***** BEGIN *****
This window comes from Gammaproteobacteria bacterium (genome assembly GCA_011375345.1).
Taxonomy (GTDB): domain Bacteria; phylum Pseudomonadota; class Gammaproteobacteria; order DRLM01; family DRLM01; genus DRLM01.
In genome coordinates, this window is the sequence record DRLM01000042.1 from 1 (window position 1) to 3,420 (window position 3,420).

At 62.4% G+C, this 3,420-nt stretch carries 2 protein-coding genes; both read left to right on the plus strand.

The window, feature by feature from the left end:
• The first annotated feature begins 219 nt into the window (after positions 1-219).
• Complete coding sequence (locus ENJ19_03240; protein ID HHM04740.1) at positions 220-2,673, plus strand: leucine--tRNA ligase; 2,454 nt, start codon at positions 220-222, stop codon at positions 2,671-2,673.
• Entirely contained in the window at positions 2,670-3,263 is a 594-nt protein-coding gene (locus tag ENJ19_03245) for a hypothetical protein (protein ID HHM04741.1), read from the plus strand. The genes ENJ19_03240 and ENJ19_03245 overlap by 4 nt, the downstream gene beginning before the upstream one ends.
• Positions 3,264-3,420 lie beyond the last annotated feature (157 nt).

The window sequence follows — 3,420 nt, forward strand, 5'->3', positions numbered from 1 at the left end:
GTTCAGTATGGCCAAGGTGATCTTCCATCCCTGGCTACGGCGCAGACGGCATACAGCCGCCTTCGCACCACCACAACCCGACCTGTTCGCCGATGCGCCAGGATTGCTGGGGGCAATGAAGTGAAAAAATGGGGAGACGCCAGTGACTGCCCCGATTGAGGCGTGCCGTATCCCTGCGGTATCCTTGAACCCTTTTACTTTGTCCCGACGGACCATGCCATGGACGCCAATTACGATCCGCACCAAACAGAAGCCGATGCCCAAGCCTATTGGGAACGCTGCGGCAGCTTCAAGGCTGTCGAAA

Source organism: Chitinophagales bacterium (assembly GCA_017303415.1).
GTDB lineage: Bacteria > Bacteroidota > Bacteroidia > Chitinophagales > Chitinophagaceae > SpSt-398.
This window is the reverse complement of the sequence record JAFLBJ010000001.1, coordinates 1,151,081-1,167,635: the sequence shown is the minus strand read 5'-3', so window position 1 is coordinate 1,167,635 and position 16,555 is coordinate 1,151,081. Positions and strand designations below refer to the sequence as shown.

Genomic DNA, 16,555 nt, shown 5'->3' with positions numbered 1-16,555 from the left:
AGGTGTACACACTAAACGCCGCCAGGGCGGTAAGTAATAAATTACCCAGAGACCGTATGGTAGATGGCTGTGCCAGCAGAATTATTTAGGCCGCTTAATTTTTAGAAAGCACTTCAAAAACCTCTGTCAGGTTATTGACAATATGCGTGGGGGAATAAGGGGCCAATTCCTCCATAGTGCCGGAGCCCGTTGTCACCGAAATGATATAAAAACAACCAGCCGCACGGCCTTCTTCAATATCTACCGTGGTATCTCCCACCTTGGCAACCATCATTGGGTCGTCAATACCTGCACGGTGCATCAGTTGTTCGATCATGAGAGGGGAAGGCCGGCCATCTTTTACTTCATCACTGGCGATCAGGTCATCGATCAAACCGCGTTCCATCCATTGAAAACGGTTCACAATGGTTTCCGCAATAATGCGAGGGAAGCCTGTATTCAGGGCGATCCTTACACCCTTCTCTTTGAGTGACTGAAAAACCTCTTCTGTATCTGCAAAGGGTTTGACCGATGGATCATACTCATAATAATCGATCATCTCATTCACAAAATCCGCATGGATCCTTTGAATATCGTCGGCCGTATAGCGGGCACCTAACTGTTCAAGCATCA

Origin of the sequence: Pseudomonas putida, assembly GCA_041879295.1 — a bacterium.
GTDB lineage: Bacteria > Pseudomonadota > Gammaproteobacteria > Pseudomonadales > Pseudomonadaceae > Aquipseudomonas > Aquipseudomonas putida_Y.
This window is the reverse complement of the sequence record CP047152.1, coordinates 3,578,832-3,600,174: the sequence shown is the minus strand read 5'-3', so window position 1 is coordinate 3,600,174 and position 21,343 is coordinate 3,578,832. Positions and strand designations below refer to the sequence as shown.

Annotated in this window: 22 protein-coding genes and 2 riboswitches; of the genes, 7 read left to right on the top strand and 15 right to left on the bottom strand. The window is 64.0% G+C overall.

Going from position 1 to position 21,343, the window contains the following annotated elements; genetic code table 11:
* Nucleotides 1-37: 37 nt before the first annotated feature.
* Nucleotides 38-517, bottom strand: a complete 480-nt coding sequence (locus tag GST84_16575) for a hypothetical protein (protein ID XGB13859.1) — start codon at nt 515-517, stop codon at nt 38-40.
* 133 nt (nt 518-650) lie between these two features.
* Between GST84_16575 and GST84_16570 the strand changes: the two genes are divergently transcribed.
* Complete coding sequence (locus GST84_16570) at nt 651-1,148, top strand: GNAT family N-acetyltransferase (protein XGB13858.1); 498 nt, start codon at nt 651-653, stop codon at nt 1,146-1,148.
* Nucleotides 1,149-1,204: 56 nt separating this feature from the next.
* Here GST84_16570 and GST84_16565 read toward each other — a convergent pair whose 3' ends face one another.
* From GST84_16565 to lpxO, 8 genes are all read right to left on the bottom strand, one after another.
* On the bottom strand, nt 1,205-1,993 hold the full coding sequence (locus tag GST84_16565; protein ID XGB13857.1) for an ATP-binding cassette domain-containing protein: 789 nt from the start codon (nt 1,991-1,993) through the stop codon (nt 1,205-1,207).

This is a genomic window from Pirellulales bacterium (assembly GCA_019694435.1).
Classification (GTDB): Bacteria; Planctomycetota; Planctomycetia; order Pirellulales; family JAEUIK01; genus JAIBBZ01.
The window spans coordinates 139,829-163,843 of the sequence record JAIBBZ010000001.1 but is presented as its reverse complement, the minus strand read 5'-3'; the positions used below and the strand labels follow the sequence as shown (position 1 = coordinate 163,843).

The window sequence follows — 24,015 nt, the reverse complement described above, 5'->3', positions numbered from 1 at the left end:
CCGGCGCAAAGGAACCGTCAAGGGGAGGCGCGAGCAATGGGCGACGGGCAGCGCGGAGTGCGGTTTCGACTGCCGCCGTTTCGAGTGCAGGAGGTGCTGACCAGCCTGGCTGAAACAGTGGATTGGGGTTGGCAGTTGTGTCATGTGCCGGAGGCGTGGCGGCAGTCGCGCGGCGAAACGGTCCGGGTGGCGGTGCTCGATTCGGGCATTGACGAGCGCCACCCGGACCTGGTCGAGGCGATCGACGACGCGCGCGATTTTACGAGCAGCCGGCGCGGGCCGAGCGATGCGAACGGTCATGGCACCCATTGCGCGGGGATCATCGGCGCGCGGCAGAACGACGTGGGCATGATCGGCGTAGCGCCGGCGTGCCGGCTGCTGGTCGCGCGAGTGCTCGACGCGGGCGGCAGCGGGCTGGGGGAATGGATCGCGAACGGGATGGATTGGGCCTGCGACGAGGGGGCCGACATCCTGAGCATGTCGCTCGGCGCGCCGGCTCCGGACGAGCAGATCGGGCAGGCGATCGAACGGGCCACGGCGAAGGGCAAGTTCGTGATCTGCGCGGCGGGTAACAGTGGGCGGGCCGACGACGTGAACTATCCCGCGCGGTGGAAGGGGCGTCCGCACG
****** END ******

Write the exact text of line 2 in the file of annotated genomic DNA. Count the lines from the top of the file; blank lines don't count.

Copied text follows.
Taxonomy (GTDB): domain Bacteria; phylum Pseudomonadota; class Gammaproteobacteria; order DRLM01; family DRLM01; genus DRLM01.